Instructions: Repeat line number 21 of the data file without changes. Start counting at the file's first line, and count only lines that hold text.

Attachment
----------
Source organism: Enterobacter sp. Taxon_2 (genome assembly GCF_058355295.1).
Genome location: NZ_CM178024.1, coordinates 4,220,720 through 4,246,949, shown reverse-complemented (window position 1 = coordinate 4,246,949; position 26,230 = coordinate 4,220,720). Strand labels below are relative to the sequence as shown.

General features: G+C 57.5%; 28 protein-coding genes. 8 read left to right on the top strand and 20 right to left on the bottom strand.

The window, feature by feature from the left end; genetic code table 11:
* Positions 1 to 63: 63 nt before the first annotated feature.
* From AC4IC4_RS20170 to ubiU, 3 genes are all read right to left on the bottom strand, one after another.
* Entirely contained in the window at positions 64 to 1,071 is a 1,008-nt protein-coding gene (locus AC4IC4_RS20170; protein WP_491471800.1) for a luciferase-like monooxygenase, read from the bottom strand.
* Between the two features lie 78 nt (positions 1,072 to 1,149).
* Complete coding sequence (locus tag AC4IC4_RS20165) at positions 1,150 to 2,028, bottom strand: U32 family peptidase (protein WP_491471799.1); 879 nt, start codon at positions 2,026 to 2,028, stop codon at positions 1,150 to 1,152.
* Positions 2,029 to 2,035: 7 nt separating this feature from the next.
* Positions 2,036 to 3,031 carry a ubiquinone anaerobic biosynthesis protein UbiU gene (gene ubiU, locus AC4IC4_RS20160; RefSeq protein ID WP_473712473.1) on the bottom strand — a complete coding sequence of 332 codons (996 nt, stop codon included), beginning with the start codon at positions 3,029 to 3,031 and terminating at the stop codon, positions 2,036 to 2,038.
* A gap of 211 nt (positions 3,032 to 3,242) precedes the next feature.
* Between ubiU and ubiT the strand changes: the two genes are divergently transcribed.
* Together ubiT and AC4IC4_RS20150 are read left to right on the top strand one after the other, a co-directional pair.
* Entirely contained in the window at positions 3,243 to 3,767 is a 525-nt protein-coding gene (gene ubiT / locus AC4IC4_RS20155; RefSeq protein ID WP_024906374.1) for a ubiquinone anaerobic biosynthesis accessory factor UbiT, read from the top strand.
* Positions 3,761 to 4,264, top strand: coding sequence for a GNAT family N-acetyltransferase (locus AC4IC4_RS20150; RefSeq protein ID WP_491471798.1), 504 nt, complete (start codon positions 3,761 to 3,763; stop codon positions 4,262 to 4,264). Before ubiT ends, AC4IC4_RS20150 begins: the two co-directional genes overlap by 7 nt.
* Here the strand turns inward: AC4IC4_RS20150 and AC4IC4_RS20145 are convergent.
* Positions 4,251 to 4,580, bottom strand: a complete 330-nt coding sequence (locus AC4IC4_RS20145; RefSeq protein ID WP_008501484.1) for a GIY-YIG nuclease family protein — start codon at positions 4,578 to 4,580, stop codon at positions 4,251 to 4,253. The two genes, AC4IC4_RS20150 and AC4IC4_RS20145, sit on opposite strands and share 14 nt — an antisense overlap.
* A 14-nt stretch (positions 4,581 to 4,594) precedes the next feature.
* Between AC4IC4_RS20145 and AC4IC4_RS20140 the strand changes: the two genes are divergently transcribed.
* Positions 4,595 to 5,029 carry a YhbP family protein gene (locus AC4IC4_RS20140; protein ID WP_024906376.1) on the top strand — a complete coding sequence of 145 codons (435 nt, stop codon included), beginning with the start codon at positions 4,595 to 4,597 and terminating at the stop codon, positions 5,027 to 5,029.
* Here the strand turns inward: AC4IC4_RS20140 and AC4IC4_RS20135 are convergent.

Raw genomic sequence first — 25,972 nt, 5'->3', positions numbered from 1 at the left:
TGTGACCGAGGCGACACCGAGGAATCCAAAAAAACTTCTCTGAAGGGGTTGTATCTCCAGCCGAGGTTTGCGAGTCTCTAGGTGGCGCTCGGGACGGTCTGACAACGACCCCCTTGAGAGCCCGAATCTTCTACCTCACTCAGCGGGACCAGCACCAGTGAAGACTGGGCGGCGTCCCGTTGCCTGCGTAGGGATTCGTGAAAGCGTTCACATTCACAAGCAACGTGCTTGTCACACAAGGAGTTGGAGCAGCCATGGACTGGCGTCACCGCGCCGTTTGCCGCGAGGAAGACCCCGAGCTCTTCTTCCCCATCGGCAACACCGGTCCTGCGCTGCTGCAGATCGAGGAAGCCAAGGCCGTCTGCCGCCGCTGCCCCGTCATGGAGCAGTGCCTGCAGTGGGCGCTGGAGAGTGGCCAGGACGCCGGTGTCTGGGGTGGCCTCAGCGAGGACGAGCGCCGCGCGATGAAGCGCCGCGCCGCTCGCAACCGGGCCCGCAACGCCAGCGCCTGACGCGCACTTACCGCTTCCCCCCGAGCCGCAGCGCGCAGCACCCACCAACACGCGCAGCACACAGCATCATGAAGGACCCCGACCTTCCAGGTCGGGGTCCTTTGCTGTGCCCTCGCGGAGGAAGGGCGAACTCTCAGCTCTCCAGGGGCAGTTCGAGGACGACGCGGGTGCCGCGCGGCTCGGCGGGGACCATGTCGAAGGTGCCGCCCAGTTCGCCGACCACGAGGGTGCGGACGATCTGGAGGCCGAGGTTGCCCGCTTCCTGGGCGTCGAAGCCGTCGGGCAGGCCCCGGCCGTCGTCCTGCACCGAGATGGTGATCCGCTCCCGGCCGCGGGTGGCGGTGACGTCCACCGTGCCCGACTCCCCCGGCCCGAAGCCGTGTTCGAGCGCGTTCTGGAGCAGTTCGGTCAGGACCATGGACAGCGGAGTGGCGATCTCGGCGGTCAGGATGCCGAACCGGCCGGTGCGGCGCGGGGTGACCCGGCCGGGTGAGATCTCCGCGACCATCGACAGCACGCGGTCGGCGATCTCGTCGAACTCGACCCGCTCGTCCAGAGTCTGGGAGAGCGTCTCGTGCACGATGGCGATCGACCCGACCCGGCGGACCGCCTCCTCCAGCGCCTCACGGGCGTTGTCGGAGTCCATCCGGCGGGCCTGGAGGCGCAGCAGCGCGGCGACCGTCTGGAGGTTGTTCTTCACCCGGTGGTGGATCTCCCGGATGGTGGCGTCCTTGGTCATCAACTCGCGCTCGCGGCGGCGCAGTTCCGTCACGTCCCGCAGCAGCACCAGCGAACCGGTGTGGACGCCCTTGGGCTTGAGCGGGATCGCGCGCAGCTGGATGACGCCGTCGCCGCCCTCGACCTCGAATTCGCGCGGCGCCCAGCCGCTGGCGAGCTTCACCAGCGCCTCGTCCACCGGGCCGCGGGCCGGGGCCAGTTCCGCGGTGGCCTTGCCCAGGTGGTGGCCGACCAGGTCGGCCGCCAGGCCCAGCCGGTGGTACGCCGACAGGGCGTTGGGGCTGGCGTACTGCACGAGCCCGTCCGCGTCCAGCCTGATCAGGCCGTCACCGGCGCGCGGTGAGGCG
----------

* Positions 4,595 to 5,029 carry a YhbP family protein gene (locus AC4IC4_RS20140; protein ID WP_024906376.1) on the top strand — a complete coding sequence of 145 codons (435 nt, stop codon included), beginning with the start codon at positions 4,595 to 4,597 and terminating at the stop codon, positions 5,027 to 5,029.